Greg Lindsay’s article in Business 2.0 on Nick Denton — an unauthorized mini-biography of sorts of blogging’s greatest living impresario — irked the object of its disaffection sufficiently into penning a barbed retort, to which born-again ethicist Felix adjoined his qualms about ratting on sources, which in turn prompted a Lindsay rebuttal (appended to Felix’s post), and fortuitously, a Young Manhattanite interview with Lindsay today. If we could just find a way to monetize these blogfights; put the ad in ad hominem, so to speakNote to self: Keep good ideas to self. And stop blogging notes to self..
Before I get to the original idea in this post, here are my two öre on Lindsay’s article. I do get the feeling that Lindsay wanted to give Denton a bit of his own snarky medicine, though I am not sure if he navigated with expertise the fine line between snark and whinge. Lindsay launches into a bloggy first-person narrative about being shut out by Denton, about no longer being mentioned by Gawker, and then about possibly being manipulated by Denton into writing about him despite every sign to the contrary. Denton must be a psychological genius, or else Lindsay is having an unrequited journalistic crush. This would explain the bitter flattery, and the outing of correspondence. Classic jilted-lover behavior. Still, that’s no excuse: reporters musn’t take a shut-out personally, especially if the subject later agrees to endure a round of questions.
But the Lindsay article does contain a nugget (which he puts in backets). It homes in on what effect I think Denton hopes the advent of negligible-cost mass publishing is having on traditional media:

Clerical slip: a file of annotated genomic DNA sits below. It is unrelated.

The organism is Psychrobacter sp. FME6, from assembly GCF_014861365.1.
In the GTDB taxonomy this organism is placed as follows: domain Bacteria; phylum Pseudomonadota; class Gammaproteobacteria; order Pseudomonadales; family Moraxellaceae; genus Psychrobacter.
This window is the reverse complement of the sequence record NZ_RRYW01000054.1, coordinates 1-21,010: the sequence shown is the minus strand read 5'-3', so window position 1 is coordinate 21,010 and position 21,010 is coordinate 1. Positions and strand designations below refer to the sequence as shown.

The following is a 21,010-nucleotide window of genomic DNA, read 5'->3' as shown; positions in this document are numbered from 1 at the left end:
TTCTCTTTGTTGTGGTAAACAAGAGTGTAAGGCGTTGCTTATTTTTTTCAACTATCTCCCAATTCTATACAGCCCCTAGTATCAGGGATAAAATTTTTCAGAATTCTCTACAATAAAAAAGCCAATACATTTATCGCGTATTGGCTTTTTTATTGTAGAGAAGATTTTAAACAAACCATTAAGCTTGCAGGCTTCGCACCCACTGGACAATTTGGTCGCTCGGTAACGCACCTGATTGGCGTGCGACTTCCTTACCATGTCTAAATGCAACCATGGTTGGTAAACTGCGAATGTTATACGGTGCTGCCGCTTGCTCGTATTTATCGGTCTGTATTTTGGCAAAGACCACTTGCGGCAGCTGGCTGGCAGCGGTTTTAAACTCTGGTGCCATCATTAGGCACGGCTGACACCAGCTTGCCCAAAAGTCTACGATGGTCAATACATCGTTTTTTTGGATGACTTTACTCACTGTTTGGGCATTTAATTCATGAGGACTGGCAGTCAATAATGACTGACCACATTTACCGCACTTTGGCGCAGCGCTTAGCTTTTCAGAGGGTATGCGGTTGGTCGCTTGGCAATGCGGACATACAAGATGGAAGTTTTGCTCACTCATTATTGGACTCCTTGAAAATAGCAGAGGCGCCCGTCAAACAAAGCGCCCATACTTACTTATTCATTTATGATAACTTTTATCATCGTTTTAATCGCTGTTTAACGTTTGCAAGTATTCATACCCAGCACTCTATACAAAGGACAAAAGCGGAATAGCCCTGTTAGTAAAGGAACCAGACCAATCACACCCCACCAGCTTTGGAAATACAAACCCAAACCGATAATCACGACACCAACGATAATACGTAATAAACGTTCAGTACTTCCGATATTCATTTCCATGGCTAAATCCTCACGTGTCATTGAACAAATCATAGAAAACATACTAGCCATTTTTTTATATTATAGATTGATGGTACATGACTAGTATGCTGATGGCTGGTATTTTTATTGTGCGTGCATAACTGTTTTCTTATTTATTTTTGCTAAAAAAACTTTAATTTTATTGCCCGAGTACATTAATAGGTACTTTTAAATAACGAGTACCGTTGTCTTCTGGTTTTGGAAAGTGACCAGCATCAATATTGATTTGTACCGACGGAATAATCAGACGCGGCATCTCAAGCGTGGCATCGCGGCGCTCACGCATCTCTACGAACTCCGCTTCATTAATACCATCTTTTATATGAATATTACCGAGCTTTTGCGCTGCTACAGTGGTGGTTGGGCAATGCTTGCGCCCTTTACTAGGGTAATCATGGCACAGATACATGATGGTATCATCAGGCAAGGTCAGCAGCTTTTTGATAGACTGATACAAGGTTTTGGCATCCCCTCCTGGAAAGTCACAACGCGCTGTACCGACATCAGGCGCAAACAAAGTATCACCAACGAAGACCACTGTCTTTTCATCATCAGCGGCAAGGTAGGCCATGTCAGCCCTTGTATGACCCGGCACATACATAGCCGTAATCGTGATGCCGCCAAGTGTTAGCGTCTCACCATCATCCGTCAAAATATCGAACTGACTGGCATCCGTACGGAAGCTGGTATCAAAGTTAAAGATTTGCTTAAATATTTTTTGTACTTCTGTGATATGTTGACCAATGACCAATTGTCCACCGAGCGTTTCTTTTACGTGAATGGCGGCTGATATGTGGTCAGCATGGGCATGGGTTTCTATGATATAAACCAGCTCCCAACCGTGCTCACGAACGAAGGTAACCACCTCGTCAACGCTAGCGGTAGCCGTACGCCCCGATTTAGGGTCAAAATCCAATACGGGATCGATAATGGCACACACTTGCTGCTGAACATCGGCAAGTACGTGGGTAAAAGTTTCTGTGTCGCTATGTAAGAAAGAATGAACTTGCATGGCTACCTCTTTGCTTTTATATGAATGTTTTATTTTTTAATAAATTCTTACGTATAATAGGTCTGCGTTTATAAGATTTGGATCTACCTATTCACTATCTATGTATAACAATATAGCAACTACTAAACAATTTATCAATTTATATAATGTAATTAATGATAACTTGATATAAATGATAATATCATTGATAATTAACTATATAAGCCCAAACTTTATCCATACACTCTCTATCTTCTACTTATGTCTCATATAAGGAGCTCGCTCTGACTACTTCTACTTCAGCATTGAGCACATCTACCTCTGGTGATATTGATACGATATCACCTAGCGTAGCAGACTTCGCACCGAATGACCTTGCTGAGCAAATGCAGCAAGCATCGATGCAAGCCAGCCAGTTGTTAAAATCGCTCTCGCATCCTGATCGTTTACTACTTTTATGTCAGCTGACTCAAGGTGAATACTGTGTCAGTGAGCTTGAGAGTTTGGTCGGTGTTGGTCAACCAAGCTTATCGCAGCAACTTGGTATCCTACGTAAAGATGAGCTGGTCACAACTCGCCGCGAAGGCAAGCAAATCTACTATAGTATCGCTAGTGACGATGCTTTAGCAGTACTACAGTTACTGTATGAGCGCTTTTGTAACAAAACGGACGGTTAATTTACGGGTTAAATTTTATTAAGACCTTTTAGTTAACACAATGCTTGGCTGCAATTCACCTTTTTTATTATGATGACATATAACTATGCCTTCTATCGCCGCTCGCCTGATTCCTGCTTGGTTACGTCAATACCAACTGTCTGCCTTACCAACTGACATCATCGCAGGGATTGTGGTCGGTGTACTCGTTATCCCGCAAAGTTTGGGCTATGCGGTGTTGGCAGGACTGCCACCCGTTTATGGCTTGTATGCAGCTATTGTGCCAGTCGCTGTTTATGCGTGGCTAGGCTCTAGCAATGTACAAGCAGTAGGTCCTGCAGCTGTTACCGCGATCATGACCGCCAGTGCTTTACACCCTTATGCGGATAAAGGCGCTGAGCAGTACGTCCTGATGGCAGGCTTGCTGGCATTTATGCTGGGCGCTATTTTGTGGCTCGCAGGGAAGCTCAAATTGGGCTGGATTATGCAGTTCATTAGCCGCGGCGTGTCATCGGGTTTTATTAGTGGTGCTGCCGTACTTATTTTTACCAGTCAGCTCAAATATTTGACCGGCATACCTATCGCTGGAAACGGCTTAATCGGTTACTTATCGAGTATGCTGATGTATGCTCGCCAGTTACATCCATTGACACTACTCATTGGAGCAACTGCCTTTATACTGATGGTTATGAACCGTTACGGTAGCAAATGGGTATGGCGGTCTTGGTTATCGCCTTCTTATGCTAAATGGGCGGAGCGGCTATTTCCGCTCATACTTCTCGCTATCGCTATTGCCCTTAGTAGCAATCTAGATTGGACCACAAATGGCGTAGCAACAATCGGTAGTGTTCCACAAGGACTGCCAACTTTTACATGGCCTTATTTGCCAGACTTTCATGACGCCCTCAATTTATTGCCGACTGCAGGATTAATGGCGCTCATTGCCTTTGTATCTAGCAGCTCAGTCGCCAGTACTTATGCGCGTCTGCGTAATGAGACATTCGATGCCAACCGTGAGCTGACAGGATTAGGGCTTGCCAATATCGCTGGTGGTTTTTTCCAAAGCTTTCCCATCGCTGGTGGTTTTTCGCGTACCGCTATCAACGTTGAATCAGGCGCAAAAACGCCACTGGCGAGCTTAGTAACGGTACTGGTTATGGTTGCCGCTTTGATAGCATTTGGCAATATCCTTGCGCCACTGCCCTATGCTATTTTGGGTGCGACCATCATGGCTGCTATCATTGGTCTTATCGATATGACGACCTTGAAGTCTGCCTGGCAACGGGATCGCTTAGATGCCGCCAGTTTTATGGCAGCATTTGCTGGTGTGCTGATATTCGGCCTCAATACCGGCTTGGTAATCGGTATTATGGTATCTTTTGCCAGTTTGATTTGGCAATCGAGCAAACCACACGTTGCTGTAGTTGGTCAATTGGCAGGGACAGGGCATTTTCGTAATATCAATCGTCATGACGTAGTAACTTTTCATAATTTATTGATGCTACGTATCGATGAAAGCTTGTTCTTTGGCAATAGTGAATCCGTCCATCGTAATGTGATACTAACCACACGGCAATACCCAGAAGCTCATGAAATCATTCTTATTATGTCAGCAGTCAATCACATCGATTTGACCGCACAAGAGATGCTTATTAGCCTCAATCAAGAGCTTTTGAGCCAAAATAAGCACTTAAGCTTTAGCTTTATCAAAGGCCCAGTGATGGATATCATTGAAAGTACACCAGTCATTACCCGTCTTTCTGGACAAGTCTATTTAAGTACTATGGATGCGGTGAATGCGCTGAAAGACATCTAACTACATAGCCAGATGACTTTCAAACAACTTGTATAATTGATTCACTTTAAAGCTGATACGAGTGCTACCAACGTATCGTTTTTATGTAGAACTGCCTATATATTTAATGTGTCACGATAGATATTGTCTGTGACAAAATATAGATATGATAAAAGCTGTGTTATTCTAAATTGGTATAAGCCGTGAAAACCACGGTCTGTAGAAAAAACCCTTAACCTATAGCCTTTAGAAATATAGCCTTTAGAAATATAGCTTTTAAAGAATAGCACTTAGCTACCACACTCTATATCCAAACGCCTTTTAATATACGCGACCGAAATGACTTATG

[Denton] launched a company called Moreover, whose goal was to aggregate on one site all the world’s news, disintermediating most of his former profession. (This is a theme; when I first met Denton before working on this piece, he promised that Gawker would commoditize [sic] my then-job of media reporter.)
Update 2004-05-24: Doh, it’s commodify, not commoditize. And I went and titled the post wrong as well. All corrected now, both here and in the next post.If blogging commodifies reporters and disintermediates editors and publishers in traditional media — mainly by sampling, riffing on and linking to their original work exactly as this post is doing — then there is indeed a wave for Denton to ride.
The trouble is, why can’t the revolution eat its children? Why shouldn’t we bloggers in turn try to commodify Denton’s job as impresario? That’s the riddle Denton is still trying to solve. Compared to that, launching successful blogs must be easy.
Denton’s blog problem is that he is very good at creating something that is very hard to own: Buzz. His touch now guarantees a new blog 50,000 eyeball pairs on launch day. With that kind of send-off, an interesting blog — and those in Denton’s stable are certainly that — is guaranteed to ascend the blogpile. But this is where Denton’s indispensible contribution ends. The authors become niche celebrities and eclipse the brand while Denton tries to sell their readers to advertisers. And anybody can do this part of his job.
Officially, at least, Denton is banking on bloggers just wanting to be hacks:
I ask Denton what will happen to the next editor who decides he or she wants a piece. He explains that since he has no plans to take his company public, he won’t offer equity positions. “I’m a traditionalist: I believe that writing is a job and writers should get paychecks. It would be entirely bogus to offer people empty revenue-share promises or meaningless equity.”